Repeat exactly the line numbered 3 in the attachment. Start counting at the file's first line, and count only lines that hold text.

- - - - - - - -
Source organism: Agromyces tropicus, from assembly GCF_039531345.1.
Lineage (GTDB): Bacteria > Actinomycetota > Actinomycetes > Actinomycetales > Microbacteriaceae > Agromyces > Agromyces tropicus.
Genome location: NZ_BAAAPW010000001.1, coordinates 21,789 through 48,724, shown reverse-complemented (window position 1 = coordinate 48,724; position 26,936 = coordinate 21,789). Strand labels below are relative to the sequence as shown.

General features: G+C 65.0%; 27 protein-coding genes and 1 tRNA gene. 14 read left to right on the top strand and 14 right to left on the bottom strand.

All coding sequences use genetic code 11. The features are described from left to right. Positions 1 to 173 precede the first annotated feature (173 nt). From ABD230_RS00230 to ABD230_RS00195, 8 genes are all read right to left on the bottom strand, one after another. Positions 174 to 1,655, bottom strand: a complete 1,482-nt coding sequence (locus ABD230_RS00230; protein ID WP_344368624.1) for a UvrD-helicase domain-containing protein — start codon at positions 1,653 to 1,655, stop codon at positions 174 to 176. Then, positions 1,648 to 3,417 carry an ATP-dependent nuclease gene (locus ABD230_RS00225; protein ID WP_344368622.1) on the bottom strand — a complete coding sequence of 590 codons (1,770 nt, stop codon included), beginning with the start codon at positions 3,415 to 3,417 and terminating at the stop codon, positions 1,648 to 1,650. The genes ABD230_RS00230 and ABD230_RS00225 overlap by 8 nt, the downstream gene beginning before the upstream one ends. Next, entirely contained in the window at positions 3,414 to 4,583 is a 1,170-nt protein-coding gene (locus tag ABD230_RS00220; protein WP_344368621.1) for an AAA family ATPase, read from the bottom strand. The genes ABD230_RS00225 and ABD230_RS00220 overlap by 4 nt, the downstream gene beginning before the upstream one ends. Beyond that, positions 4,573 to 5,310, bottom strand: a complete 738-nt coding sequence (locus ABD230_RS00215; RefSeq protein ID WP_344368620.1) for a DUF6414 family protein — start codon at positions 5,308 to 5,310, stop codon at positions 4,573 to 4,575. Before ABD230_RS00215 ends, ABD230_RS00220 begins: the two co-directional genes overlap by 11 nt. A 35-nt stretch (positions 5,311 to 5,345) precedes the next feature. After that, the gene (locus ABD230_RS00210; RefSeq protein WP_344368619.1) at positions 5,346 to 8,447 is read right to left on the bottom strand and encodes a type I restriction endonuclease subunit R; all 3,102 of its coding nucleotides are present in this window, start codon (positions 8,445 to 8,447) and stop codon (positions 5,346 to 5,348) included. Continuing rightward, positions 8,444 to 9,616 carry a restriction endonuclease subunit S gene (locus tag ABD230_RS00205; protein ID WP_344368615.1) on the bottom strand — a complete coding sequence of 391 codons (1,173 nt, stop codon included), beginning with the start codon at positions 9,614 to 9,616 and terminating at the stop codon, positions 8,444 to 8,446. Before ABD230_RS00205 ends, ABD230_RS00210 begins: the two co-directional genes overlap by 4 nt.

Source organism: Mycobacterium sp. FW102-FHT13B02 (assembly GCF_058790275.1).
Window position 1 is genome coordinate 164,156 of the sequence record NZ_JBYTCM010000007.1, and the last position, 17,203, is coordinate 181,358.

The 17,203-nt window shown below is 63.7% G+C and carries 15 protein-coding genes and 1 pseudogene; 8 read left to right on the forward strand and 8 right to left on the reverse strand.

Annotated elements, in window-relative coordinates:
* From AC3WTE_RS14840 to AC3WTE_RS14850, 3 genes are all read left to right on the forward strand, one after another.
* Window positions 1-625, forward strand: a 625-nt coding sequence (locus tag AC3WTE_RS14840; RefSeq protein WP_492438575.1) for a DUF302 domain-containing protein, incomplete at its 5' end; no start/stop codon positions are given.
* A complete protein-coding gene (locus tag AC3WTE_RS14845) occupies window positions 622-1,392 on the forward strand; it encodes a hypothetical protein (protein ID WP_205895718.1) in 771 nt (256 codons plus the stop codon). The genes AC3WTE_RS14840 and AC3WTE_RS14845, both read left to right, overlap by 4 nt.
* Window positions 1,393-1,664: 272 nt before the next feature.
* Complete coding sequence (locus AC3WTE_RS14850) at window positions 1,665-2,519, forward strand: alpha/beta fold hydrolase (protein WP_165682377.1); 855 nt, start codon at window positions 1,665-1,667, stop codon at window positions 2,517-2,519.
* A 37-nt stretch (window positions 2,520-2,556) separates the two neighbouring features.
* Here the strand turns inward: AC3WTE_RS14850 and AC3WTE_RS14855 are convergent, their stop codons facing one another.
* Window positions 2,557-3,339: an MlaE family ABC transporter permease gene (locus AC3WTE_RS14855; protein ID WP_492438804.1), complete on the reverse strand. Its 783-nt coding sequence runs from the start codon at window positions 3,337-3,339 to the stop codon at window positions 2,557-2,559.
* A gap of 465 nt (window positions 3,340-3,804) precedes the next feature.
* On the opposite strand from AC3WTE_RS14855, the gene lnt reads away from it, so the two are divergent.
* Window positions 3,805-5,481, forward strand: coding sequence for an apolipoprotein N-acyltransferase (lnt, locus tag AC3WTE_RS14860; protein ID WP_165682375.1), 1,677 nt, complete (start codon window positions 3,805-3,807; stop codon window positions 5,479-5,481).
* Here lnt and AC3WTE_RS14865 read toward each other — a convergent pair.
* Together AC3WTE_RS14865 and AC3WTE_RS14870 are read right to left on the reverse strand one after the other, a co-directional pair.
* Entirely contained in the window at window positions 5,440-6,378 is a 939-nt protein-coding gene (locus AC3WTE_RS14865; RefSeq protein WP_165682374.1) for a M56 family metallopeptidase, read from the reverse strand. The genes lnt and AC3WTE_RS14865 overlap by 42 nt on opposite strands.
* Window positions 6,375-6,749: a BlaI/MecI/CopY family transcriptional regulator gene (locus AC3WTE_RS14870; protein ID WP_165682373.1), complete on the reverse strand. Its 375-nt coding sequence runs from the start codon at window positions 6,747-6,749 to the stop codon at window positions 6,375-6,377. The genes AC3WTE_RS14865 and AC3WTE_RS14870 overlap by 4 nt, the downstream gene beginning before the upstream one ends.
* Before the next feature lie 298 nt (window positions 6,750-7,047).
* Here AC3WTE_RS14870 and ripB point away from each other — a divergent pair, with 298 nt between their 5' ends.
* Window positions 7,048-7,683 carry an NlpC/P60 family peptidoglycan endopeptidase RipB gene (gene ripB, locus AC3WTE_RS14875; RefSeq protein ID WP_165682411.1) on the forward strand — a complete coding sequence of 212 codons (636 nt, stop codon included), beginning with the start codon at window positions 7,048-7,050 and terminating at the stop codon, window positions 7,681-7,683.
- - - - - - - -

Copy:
Genome location: NZ_BAAAPW010000001.1, coordinates 21,789 through 48,724, shown reverse-complemented (window position 1 = coordinate 48,724; position 26,936 = coordinate 21,789). Strand labels below are relative to the sequence as shown.